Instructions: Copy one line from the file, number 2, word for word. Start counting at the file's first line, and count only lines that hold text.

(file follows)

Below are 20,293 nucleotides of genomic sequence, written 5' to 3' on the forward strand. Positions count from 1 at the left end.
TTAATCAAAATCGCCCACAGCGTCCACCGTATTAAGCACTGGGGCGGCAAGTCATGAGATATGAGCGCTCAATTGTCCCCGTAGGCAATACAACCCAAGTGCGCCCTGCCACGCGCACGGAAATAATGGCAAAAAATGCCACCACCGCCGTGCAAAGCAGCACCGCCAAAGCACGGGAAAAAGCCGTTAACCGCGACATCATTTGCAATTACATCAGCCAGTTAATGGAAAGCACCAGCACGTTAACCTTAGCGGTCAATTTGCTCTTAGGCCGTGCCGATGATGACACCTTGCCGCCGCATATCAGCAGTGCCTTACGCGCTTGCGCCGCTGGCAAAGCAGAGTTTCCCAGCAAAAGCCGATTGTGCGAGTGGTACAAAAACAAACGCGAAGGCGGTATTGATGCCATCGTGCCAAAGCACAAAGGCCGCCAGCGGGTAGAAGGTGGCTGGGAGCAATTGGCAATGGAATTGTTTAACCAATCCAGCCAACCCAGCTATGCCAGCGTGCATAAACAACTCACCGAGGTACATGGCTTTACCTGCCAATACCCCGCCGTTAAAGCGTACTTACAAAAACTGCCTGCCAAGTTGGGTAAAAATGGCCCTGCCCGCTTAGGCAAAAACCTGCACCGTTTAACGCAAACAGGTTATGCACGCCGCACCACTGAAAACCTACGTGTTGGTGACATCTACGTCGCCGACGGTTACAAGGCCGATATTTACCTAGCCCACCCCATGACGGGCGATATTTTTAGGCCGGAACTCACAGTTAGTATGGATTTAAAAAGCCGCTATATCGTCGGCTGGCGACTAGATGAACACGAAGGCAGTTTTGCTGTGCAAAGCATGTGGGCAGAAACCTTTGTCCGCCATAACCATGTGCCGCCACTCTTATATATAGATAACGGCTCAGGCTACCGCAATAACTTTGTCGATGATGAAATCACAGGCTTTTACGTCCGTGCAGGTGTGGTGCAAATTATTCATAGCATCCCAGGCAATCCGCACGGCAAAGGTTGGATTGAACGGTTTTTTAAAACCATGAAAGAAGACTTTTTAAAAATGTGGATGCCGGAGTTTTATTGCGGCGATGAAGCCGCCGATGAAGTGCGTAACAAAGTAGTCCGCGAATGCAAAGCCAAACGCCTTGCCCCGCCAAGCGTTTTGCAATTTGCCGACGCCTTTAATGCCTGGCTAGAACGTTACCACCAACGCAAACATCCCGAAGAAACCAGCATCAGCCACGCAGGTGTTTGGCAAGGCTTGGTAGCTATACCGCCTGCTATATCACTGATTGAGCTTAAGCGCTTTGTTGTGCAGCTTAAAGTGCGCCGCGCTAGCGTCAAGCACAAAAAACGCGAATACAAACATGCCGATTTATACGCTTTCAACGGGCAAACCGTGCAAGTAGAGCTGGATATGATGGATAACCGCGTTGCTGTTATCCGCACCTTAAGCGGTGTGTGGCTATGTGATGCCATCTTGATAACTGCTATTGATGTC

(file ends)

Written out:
TTAATCAAAATCGCCCACAGCGTCCACCGTATTAAGCACTGGGGCGGCAAGTCATGAGATATGAGCGCTCAATTGTCCCCGTAGGCAATACAACCCAAGTGCGCCCTGCCACGCGCACGGAAATAATGGCAAAAAATGCCACCACCGCCGTGCAAAGCAGCACCGCCAAAGCACGGGAAAAAGCCGTTAACCGCGACATCATTTGCAATTACATCAGCCAGTTAATGGAAAGCACCAGCACGTTAACCTTAGCGGTCAATTTGCTCTTAGGCCGTGCCGATGATGACACCTTGCCGCCGCATATCAGCAGTGCCTTACGCGCTTGCGCCGCTGGCAAAGCAGAGTTTCCCAGCAAAAGCCGATTGTGCGAGTGGTACAAAAACAAACGCGAAGGCGGTATTGATGCCATCGTGCCAAAGCACAAAGGCCGCCAGCGGGTAGAAGGTGGCTGGGAGCAATTGGCAATGGAATTGTTTAACCAATCCAGCCAACCCAGCTATGCCAGCGTGCATAAACAACTCACCGAGGTACATGGCTTTACCTGCCAATACCCCGCCGTTAAAGCGTACTTACAAAAACTGCCTGCCAAGTTGGGTAAAAATGGCCCTGCCCGCTTAGGCAAAAACCTGCACCGTTTAACGCAAACAGGTTATGCACGCCGCACCACTGAAAACCTACGTGTTGGTGACATCTACGTCGCCGACGGTTACAAGGCCGATATTTACCTAGCCCACCCCATGACGGGCGATATTTTTAGGCCGGAACTCACAGTTAGTATGGATTTAAAAAGCCGCTATATCGTCGGCTGGCGACTAGATGAACACGAAGGCAGTTTTGCTGTGCAAAGCATGTGGGCAGAAACCTTTGTCCGCCATAACCATGTGCCGCCACTCTTATATATAGATAACGGCTCAGGCTACCGCAATAACTTTGTCGATGATGAAATCACAGGCTTTTACGTCCGTGCAGGTGTGGTGCAAATTATTCATAGCATCCCAGGCAATCCGCACGGCAAAGGTTGGATTGAACGGTTTTTTAAAACCATGAAAGAAGACTTTTTAAAAATGTGGATGCCGGAGTTTTATTGCGGCGATGAAGCCGCCGATGAAGTGCGTAACAAAGTAGTCCGCGAATGCAAAGCCAAACGCCTTGCCCCGCCAAGCGTTTTGCAATTTGCCGACGCCTTTAATGCCTGGCTAGAACGTTACCACCAACGCAAACATCCCGAAGAAACCAGCATCAGCCACGCAGGTGTTTGGCAAGGCTTGGTAGCTATACCGCCTGCTATATCACTGATTGAGCTTAAGCGCTTTGTTGTGCAGCTTAAAGTGCGCCGCGCTAGCGTCAAGCACAAAAAACGCGAATACAAACATGCCGATTTATACGCTTTCAACGGGCAAACCGTGCAAGTAGAGCTGGATATGATGGATAACCGCGTTGCTGTTATCCGCACCTTAAGCGGTGTGTGGCTATGTGATGCCATCTTGATAACTGCTATTGATGTC